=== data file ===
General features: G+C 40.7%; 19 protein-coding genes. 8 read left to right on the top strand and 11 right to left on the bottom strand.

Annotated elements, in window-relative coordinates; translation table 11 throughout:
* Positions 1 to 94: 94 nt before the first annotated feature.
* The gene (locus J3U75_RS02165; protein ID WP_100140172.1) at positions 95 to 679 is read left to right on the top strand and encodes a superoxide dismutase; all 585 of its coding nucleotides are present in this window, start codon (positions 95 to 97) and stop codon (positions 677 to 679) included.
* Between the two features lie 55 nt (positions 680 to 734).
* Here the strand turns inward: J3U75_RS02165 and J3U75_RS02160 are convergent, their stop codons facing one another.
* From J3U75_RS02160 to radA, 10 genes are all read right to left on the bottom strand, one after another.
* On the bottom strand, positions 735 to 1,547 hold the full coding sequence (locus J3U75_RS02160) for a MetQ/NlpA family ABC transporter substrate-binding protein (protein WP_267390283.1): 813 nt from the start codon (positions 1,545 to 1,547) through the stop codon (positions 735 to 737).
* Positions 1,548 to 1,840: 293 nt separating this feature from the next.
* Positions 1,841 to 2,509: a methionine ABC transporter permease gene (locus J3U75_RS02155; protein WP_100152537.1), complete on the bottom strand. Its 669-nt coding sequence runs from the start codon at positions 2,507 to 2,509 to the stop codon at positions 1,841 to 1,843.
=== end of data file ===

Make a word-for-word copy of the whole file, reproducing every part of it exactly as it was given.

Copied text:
General features: G+C 40.7%; 19 protein-coding genes. 8 read left to right on the top strand and 11 right to left on the bottom strand.

Annotated elements, in window-relative coordinates; translation table 11 throughout:
* Positions 1 to 94: 94 nt before the first annotated feature.
* The gene (locus J3U75_RS02165; protein ID WP_100140172.1) at positions 95 to 679 is read left to right on the top strand and encodes a superoxide dismutase; all 585 of its coding nucleotides are present in this window, start codon (positions 95 to 97) and stop codon (positions 677 to 679) included.
* Between the two features lie 55 nt (positions 680 to 734).
* Here the strand turns inward: J3U75_RS02165 and J3U75_RS02160 are convergent, their stop codons facing one another.
* From J3U75_RS02160 to radA, 10 genes are all read right to left on the bottom strand, one after another.
* On the bottom strand, positions 735 to 1,547 hold the full coding sequence (locus J3U75_RS02160) for a MetQ/NlpA family ABC transporter substrate-binding protein (protein WP_267390283.1): 813 nt from the start codon (positions 1,545 to 1,547) through the stop codon (positions 735 to 737).
* Positions 1,548 to 1,840: 293 nt separating this feature from the next.
* Positions 1,841 to 2,509: a methionine ABC transporter permease gene (locus J3U75_RS02155; protein WP_100152537.1), complete on the bottom strand. Its 669-nt coding sequence runs from the start codon at positions 2,507 to 2,509 to the stop codon at positions 1,841 to 1,843.